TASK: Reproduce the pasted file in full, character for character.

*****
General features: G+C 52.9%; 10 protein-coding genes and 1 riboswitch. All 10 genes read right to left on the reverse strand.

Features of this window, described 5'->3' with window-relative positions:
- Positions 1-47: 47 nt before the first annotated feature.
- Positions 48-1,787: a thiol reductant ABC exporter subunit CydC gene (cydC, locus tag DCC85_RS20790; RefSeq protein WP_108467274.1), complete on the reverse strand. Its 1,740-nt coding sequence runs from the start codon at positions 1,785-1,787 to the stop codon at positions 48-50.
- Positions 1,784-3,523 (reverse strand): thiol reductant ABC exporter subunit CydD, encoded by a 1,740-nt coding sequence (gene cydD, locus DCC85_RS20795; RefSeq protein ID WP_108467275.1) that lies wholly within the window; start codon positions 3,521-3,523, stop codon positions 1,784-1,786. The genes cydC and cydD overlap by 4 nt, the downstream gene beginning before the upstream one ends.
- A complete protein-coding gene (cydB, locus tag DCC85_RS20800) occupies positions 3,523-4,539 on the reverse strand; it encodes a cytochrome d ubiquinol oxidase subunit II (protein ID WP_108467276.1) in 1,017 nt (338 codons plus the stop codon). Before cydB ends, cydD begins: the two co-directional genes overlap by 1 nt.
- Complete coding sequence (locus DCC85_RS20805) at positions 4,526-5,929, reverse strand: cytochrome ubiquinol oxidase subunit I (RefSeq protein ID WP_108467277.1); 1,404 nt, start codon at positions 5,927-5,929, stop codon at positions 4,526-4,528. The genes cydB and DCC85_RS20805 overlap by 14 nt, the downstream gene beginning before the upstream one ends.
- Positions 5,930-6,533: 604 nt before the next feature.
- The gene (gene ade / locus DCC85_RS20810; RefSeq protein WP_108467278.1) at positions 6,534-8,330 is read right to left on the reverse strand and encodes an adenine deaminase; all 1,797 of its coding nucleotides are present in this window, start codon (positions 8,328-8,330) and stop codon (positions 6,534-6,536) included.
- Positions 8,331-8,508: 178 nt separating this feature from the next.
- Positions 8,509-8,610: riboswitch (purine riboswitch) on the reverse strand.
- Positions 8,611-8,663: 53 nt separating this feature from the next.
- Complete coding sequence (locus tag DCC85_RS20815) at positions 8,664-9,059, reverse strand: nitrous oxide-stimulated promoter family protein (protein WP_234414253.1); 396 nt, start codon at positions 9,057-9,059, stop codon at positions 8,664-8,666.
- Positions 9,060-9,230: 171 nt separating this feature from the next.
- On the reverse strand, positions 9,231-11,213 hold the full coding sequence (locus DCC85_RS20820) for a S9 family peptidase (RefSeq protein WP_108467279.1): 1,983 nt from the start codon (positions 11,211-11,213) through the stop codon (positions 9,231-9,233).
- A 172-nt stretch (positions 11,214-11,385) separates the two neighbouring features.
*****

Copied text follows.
General features: G+C 52.9%; 10 protein-coding genes and 1 riboswitch. All 10 genes read right to left on the reverse strand.

Features of this window, described 5'->3' with window-relative positions:
- Positions 1-47: 47 nt before the first annotated feature.
- Positions 48-1,787: a thiol reductant ABC exporter subunit CydC gene (cydC, locus tag DCC85_RS20790; RefSeq protein WP_108467274.1), complete on the reverse strand. Its 1,740-nt coding sequence runs from the start codon at positions 1,785-1,787 to the stop codon at positions 48-50.
- Positions 1,784-3,523 (reverse strand): thiol reductant ABC exporter subunit CydD, encoded by a 1,740-nt coding sequence (gene cydD, locus DCC85_RS20795; RefSeq protein ID WP_108467275.1) that lies wholly within the window; start codon positions 3,521-3,523, stop codon positions 1,784-1,786. The genes cydC and cydD overlap by 4 nt, the downstream gene beginning before the upstream one ends.
- A complete protein-coding gene (cydB, locus tag DCC85_RS20800) occupies positions 3,523-4,539 on the reverse strand; it encodes a cytochrome d ubiquinol oxidase subunit II (protein ID WP_108467276.1) in 1,017 nt (338 codons plus the stop codon). Before cydB ends, cydD begins: the two co-directional genes overlap by 1 nt.
- Complete coding sequence (locus DCC85_RS20805) at positions 4,526-5,929, reverse strand: cytochrome ubiquinol oxidase subunit I (RefSeq protein ID WP_108467277.1); 1,404 nt, start codon at positions 5,927-5,929, stop codon at positions 4,526-4,528. The genes cydB and DCC85_RS20805 overlap by 14 nt, the downstream gene beginning before the upstream one ends.
- Positions 5,930-6,533: 604 nt before the next feature.
- The gene (gene ade / locus DCC85_RS20810; RefSeq protein WP_108467278.1) at positions 6,534-8,330 is read right to left on the reverse strand and encodes an adenine deaminase; all 1,797 of its coding nucleotides are present in this window, start codon (positions 8,328-8,330) and stop codon (positions 6,534-6,536) included.
- Positions 8,331-8,508: 178 nt separating this feature from the next.
- Positions 8,509-8,610: riboswitch (purine riboswitch) on the reverse strand.
- Positions 8,611-8,663: 53 nt separating this feature from the next.
- Complete coding sequence (locus tag DCC85_RS20815) at positions 8,664-9,059, reverse strand: nitrous oxide-stimulated promoter family protein (protein WP_234414253.1); 396 nt, start codon at positions 9,057-9,059, stop codon at positions 8,664-8,666.
- Positions 9,060-9,230: 171 nt separating this feature from the next.
- On the reverse strand, positions 9,231-11,213 hold the full coding sequence (locus DCC85_RS20820) for a S9 family peptidase (RefSeq protein WP_108467279.1): 1,983 nt from the start codon (positions 11,211-11,213) through the stop codon (positions 9,231-9,233).
- A 172-nt stretch (positions 11,214-11,385) separates the two neighbouring features.